New Mercedes GLS vs BMW X7: interiors

The glitzy new Mercedes GLS promises to be as luxurious as it is practical, but does that make it the ultimate seven-seat SUV? First it has to beat BMW's updated X7...

Mercedes GLS 2021 dashboard

Behind the wheel

Driving position, visibility, build quality

Haul yourself up into the driver’s seat of either car and you’re presented with an interior that, at first glance, sparkles with top-end luxury. However, while the Mercedes GLS is likely to turn more heads in a showroom showdown and some will prefer its ambience, it’s the BMW X7 that is the better built of the two.

Yes, there are some nice materials on the GLS’s dashboard, but there are also plenty of scratchy plastics, most noticeably on the doors and the backs of the front seats, and the ‘floating’ panel that carries the climate controls wobbles around like a dinghy in a storm if you press on it. These flaws would irk you in a £30,000 Merc A-Class family hatchback, let alone in this near-£100,000 SUV.

By contrast, the X7 has the build quality to match its sleek-looking black trim and glitzy ‘crystal’ gear selector. All of the materials feel top-notch and you simply can’t fault how it’s all screwed together.

BMW X7 2021 dashboard

Both cars have very commanding, fundamentally sound driving positions, but the GLS offers a little more seat adjustment and allows you to sit lower, if you choose to, than you can in the X7. Still, with electric seat adjustment, four-way lumbar support and extendable under-thigh support provided in both, you’ll find it easy to get comfortable in either car.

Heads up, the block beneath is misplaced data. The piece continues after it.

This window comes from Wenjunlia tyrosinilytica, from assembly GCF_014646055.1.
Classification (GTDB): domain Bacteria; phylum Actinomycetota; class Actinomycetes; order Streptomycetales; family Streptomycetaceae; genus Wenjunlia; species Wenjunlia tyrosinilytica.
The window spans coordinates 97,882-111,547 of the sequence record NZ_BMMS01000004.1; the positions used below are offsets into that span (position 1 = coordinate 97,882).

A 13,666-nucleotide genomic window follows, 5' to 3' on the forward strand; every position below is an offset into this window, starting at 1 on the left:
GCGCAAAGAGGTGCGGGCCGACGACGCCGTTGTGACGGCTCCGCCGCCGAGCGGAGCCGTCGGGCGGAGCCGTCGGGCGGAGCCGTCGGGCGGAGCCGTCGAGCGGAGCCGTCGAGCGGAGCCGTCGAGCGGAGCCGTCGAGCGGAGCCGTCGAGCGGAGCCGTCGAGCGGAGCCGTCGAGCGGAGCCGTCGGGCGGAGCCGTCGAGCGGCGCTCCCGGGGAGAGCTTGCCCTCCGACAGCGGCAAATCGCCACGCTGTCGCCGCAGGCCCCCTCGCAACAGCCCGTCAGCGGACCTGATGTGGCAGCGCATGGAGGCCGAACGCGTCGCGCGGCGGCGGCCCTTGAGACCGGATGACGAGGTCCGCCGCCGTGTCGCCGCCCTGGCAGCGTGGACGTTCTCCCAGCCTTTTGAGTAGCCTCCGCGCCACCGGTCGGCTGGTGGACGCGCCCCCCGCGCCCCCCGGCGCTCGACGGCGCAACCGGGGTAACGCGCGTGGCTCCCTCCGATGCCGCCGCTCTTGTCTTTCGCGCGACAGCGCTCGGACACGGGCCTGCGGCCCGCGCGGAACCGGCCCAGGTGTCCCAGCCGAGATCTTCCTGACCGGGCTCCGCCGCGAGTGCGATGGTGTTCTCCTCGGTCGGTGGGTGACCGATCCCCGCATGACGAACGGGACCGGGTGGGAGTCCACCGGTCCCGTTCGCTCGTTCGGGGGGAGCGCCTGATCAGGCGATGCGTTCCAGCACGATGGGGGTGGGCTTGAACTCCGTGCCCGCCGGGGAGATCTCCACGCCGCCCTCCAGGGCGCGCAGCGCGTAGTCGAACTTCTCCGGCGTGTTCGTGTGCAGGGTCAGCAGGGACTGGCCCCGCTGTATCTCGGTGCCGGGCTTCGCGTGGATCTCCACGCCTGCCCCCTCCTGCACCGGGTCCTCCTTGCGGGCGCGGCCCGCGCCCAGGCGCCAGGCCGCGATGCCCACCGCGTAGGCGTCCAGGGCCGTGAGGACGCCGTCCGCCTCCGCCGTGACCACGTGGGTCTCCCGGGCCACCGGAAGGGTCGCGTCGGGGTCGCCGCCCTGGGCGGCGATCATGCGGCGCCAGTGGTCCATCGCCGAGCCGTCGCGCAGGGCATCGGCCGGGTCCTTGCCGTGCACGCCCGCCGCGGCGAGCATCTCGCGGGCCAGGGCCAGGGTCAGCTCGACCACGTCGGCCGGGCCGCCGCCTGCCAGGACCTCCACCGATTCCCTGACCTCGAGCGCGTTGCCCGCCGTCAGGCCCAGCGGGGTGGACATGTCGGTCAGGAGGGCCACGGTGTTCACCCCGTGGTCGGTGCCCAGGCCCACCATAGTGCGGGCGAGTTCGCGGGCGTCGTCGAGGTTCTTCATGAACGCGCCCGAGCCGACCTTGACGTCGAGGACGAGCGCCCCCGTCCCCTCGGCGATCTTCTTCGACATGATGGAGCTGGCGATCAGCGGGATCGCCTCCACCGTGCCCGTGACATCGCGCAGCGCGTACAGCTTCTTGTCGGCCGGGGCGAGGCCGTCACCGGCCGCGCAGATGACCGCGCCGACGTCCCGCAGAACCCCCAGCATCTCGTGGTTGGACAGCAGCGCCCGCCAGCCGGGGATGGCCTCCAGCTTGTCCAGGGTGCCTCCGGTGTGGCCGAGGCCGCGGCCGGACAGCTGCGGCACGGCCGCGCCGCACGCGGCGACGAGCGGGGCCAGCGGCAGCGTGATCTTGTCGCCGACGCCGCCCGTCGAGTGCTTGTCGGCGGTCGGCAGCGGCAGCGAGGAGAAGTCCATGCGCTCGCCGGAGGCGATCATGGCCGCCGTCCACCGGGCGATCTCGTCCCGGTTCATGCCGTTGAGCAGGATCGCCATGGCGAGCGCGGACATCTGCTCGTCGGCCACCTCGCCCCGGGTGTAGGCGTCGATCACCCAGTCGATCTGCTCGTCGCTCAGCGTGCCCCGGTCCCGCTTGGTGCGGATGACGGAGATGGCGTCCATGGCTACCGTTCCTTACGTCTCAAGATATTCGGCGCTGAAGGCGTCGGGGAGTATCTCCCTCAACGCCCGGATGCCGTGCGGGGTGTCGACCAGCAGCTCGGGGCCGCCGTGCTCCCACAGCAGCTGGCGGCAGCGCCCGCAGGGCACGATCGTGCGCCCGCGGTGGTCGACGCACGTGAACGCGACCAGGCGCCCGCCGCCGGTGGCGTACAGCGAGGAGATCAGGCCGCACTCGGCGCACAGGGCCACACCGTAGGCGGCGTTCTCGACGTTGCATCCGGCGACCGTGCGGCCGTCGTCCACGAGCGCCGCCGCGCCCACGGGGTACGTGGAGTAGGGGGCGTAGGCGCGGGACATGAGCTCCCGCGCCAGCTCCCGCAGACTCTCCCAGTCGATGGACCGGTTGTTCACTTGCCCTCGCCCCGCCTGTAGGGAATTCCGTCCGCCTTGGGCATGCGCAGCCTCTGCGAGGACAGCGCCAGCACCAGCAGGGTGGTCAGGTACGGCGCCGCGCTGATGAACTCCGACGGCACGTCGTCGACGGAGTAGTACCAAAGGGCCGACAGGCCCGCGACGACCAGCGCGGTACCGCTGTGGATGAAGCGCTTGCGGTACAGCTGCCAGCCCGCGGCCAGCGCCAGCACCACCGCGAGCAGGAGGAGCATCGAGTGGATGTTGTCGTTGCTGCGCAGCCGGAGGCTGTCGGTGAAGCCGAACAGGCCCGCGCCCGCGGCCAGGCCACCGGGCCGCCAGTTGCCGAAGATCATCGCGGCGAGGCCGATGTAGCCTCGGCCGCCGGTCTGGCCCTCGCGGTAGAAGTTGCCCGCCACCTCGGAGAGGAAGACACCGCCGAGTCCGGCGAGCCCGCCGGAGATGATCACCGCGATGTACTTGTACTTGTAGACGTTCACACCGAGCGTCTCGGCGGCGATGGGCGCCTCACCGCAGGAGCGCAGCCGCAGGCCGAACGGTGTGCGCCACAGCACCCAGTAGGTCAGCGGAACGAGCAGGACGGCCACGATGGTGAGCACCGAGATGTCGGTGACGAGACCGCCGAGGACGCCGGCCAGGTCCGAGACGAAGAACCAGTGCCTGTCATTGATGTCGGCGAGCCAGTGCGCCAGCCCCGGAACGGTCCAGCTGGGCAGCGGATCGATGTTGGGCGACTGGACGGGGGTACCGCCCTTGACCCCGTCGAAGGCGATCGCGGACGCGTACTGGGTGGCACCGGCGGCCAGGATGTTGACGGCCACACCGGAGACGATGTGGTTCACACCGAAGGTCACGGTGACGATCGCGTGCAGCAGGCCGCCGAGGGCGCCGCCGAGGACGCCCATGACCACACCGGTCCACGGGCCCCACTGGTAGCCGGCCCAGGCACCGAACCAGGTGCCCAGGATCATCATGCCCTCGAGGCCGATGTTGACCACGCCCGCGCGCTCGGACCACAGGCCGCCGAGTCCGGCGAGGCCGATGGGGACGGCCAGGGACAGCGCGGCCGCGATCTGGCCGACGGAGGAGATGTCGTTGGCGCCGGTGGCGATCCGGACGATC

As a bonus, the GLS offers a massage function as standard, and it’s vigorous enough to have you feeling like you’re in a luxury spa retreat. The X7’s optional massaging function, meanwhile, is less intense.

In place of conventional dials, both cars provide 12.3in digital instrument panels. The GLS’s is the better of the two, giving you more choice as to what information is displayed, and its bright graphics are smarter and clearer than those on the X7’s darker display. You might find that the GLS’s steering wheel cuts off a bit of the screen, though, depending on your driving position.

You’ll enjoy a great forward view from both cars, and although they’re very big indeed, parking isn’t the kerb-scraping, dent-threatening ordeal it could be. That’s because parking sensors, 360deg cameras and self-parking functions are all standard. And both cars have adaptive LED headlights that are powerful enough to turn night into day.

Infotainment systems

Mercedes GLS

Mercedes GLS 2021 touchscreen

The GLS has a 12.3in touchscreen, and its operating system is fairly simple to use. However, navigating through its functions using the trackpad between the front seats is a less intuitive process when you’re on the move than the rotary controller makes it in the X7. The GLS’s infotainment graphics are a bit more visually appealing, though, while the standard speakers are great; handy, because the only way to upgrade is by stepping up to a £170,000 Maybach GLS.


BMW X7 2021 touchscreen

BMW’s iDrive infotainment system is unmatched. Its display is the same size as the GLS's and can be controlled through the touchscreen itself, by voice control, with hand gestures (although this is more of a gimmick than a genuine help) or, crucially, a dial between the seats. This means, no matter whether you’re driving or stationary, there isn’t an easier infotainment system to use. It’s packed with features and has a logical layout, although setting up wireless smartphone mirroring can be a bit fiddly.

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